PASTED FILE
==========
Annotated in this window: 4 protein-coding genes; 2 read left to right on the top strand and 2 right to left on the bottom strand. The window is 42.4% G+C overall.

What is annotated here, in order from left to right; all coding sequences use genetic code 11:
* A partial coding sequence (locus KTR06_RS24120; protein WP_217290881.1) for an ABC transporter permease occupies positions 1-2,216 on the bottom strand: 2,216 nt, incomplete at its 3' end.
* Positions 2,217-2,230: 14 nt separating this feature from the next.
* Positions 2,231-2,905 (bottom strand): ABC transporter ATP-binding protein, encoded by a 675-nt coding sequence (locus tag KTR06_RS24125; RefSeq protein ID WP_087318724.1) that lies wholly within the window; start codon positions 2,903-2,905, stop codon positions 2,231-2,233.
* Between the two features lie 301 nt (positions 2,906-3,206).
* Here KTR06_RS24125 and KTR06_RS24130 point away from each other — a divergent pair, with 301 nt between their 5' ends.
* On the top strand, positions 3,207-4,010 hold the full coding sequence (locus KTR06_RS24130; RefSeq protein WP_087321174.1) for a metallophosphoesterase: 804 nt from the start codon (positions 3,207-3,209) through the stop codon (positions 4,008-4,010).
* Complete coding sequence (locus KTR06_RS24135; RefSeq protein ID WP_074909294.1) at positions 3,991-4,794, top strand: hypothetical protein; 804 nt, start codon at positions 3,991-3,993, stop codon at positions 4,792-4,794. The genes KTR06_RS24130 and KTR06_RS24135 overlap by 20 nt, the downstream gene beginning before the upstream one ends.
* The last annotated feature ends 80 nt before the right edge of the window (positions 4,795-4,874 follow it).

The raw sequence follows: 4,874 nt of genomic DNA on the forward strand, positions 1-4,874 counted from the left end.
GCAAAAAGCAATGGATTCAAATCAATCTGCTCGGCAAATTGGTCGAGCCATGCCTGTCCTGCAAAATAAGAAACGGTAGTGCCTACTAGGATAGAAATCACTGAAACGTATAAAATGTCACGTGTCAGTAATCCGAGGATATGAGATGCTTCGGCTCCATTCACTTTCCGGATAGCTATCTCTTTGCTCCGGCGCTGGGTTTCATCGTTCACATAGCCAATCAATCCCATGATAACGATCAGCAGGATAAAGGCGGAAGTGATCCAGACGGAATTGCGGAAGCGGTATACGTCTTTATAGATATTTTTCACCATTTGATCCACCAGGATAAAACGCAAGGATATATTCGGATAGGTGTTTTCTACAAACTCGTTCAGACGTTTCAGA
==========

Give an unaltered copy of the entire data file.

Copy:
Annotated in this window: 4 protein-coding genes; 2 read left to right on the top strand and 2 right to left on the bottom strand. The window is 42.4% G+C overall.

What is annotated here, in order from left to right; all coding sequences use genetic code 11:
* A partial coding sequence (locus KTR06_RS24120; protein WP_217290881.1) for an ABC transporter permease occupies positions 1-2,216 on the bottom strand: 2,216 nt, incomplete at its 3' end.
* Positions 2,217-2,230: 14 nt separating this feature from the next.
* Positions 2,231-2,905 (bottom strand): ABC transporter ATP-binding protein, encoded by a 675-nt coding sequence (locus tag KTR06_RS24125; RefSeq protein ID WP_087318724.1) that lies wholly within the window; start codon positions 2,903-2,905, stop codon positions 2,231-2,233.
* Between the two features lie 301 nt (positions 2,906-3,206).
* Here KTR06_RS24125 and KTR06_RS24130 point away from each other — a divergent pair, with 301 nt between their 5' ends.
* On the top strand, positions 3,207-4,010 hold the full coding sequence (locus KTR06_RS24130; RefSeq protein WP_087321174.1) for a metallophosphoesterase: 804 nt from the start codon (positions 3,207-3,209) through the stop codon (positions 4,008-4,010).
* Complete coding sequence (locus KTR06_RS24135; RefSeq protein ID WP_074909294.1) at positions 3,991-4,794, top strand: hypothetical protein; 804 nt, start codon at positions 3,991-3,993, stop codon at positions 4,792-4,794. The genes KTR06_RS24130 and KTR06_RS24135 overlap by 20 nt, the downstream gene beginning before the upstream one ends.
* The last annotated feature ends 80 nt before the right edge of the window (positions 4,795-4,874 follow it).

The raw sequence follows: 4,874 nt of genomic DNA on the forward strand, positions 1-4,874 counted from the left end.
GCAAAAAGCAATGGATTCAAATCAATCTGCTCGGCAAATTGGTCGAGCCATGCCTGTCCTGCAAAATAAGAAACGGTAGTGCCTACTAGGATAGAAATCACTGAAACGTATAAAATGTCACGTGTCAGTAATCCGAGGATATGAGATGCTTCGGCTCCATTCACTTTCCGGATAGCTATCTCTTTGCTCCGGCGCTGGGTTTCATCGTTCACATAGCCAATCAATCCCATGATAACGATCAGCAGGATAAAGGCGGAAGTGATCCAGACGGAATTGCGGAAGCGGTATACGTCTTTATAGATATTTTTCACCATTTGATCCACCAGGATAAAACGCAAGGATATATTCGGATAGGTGTTTTCTACAAACTCGTTCAGACGTTTCAGA